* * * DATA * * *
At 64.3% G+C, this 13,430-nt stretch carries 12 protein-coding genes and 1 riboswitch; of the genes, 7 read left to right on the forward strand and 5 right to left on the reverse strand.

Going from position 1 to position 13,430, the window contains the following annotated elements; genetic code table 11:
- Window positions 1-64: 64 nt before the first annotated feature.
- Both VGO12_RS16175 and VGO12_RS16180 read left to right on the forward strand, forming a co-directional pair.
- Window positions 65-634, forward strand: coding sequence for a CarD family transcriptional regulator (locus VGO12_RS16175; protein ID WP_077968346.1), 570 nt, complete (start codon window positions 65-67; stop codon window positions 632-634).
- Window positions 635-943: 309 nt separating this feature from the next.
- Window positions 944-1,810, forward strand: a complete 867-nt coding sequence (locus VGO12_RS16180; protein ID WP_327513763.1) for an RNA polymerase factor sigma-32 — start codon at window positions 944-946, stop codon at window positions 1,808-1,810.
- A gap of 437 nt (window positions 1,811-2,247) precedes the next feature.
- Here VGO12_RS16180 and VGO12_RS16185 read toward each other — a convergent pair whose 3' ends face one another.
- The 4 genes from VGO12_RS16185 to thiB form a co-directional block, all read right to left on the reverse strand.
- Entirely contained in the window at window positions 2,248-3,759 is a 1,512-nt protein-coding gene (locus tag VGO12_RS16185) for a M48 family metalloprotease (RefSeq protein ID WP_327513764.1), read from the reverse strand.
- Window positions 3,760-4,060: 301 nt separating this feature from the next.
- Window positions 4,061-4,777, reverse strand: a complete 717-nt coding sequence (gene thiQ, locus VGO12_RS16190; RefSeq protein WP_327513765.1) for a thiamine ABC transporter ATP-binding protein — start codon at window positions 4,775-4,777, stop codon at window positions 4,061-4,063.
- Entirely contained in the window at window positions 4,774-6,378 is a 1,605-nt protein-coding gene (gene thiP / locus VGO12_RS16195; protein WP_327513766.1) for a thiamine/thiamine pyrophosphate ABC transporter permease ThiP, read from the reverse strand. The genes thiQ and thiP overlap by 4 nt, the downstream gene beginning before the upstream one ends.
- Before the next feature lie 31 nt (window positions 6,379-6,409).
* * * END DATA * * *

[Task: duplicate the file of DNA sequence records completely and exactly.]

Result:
At 64.3% G+C, this 13,430-nt stretch carries 12 protein-coding genes and 1 riboswitch; of the genes, 7 read left to right on the forward strand and 5 right to left on the reverse strand.

Going from position 1 to position 13,430, the window contains the following annotated elements; genetic code table 11:
- Window positions 1-64: 64 nt before the first annotated feature.
- Both VGO12_RS16175 and VGO12_RS16180 read left to right on the forward strand, forming a co-directional pair.
- Window positions 65-634, forward strand: coding sequence for a CarD family transcriptional regulator (locus VGO12_RS16175; protein ID WP_077968346.1), 570 nt, complete (start codon window positions 65-67; stop codon window positions 632-634).
- Window positions 635-943: 309 nt separating this feature from the next.
- Window positions 944-1,810, forward strand: a complete 867-nt coding sequence (locus VGO12_RS16180; protein ID WP_327513763.1) for an RNA polymerase factor sigma-32 — start codon at window positions 944-946, stop codon at window positions 1,808-1,810.
- A gap of 437 nt (window positions 1,811-2,247) precedes the next feature.
- Here VGO12_RS16180 and VGO12_RS16185 read toward each other — a convergent pair whose 3' ends face one another.
- The 4 genes from VGO12_RS16185 to thiB form a co-directional block, all read right to left on the reverse strand.
- Entirely contained in the window at window positions 2,248-3,759 is a 1,512-nt protein-coding gene (locus tag VGO12_RS16185) for a M48 family metalloprotease (RefSeq protein ID WP_327513764.1), read from the reverse strand.
- Window positions 3,760-4,060: 301 nt separating this feature from the next.
- Window positions 4,061-4,777, reverse strand: a complete 717-nt coding sequence (gene thiQ, locus VGO12_RS16190; RefSeq protein WP_327513765.1) for a thiamine ABC transporter ATP-binding protein — start codon at window positions 4,775-4,777, stop codon at window positions 4,061-4,063.
- Entirely contained in the window at window positions 4,774-6,378 is a 1,605-nt protein-coding gene (gene thiP / locus VGO12_RS16195; protein WP_327513766.1) for a thiamine/thiamine pyrophosphate ABC transporter permease ThiP, read from the reverse strand. The genes thiQ and thiP overlap by 4 nt, the downstream gene beginning before the upstream one ends.
- Before the next feature lie 31 nt (window positions 6,379-6,409).